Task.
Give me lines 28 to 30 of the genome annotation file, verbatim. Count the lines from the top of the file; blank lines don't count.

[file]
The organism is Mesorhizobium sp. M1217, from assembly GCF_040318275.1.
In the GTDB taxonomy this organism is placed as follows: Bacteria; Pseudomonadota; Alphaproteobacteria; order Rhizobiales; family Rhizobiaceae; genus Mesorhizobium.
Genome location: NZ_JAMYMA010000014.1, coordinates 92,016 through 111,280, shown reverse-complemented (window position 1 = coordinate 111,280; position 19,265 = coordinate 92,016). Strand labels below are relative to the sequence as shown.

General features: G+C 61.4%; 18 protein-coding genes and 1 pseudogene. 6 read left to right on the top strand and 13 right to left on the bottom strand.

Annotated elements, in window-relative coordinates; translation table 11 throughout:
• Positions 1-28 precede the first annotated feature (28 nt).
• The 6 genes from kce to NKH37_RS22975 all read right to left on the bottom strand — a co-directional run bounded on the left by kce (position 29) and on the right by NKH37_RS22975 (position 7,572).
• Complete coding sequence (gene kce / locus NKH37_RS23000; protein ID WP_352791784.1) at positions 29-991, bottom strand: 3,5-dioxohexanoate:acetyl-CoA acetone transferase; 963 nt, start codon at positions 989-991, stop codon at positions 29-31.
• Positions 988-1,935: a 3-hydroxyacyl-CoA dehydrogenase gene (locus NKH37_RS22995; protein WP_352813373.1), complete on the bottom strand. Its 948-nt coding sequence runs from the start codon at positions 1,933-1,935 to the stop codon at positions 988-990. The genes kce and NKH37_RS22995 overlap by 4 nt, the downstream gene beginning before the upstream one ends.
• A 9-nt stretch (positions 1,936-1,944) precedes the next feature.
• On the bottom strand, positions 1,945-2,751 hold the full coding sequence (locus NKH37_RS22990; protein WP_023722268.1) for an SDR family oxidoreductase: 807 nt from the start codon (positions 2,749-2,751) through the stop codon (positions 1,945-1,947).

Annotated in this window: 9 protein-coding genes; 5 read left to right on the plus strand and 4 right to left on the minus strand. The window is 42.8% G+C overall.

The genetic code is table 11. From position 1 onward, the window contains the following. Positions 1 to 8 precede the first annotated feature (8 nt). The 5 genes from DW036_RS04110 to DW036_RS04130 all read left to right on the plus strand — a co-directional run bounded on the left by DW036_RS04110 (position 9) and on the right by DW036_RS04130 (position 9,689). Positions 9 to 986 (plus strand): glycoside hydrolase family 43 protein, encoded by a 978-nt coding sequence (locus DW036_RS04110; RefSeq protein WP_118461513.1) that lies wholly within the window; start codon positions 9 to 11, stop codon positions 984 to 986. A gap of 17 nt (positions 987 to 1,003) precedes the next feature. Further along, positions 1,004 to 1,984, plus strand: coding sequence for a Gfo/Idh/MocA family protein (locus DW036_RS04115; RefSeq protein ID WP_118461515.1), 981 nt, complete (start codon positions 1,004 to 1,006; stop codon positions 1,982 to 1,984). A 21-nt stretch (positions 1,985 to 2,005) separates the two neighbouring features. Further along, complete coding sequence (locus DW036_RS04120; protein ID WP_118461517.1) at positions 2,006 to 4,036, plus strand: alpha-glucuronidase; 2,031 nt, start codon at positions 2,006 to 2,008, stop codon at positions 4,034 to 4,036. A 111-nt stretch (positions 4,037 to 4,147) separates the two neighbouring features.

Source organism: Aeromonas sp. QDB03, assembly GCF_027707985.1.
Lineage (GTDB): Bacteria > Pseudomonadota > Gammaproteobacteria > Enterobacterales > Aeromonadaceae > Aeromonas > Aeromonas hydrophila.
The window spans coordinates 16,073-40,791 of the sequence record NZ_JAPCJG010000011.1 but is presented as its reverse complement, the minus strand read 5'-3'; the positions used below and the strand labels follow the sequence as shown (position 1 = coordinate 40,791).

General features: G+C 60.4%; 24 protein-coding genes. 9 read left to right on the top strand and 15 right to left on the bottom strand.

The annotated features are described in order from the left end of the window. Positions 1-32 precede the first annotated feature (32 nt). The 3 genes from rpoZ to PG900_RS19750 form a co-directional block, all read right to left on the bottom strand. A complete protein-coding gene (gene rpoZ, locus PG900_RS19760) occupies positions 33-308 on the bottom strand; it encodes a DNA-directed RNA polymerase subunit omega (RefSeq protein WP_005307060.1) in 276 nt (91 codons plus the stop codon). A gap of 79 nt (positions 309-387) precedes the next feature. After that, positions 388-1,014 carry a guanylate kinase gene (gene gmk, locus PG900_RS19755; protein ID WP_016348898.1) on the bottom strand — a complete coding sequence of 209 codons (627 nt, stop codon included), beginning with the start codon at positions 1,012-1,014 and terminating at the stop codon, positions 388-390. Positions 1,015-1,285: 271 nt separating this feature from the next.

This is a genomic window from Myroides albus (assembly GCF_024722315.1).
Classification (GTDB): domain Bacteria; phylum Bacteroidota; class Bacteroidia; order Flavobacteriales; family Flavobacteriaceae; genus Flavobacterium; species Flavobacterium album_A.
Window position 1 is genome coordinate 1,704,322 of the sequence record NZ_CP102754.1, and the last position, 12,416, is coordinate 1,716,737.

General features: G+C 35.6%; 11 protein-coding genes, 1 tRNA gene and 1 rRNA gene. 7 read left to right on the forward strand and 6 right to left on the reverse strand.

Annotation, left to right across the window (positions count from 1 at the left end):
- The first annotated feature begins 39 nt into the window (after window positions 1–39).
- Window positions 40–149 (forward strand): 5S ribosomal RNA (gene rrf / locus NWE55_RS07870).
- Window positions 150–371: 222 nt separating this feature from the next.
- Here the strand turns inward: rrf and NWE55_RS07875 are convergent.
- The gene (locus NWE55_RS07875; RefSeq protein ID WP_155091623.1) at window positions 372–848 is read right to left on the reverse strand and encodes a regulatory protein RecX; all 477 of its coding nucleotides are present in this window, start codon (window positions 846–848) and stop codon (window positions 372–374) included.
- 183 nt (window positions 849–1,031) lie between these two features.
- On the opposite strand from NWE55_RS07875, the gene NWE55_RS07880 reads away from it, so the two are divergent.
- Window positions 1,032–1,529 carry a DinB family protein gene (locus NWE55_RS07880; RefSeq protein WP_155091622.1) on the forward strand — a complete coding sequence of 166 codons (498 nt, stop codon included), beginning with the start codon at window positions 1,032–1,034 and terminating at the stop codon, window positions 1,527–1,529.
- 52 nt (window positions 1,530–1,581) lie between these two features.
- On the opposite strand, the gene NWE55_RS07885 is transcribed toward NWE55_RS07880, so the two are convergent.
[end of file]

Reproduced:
- The gene (locus NWE55_RS07875; RefSeq protein ID WP_155091623.1) at window positions 372–848 is read right to left on the reverse strand and encodes a regulatory protein RecX; all 477 of its coding nucleotides are present in this window, start codon (window positions 846–848) and stop codon (window positions 372–374) included.
- 183 nt (window positions 849–1,031) lie between these two features.
- On the opposite strand from NWE55_RS07875, the gene NWE55_RS07880 reads away from it, so the two are divergent.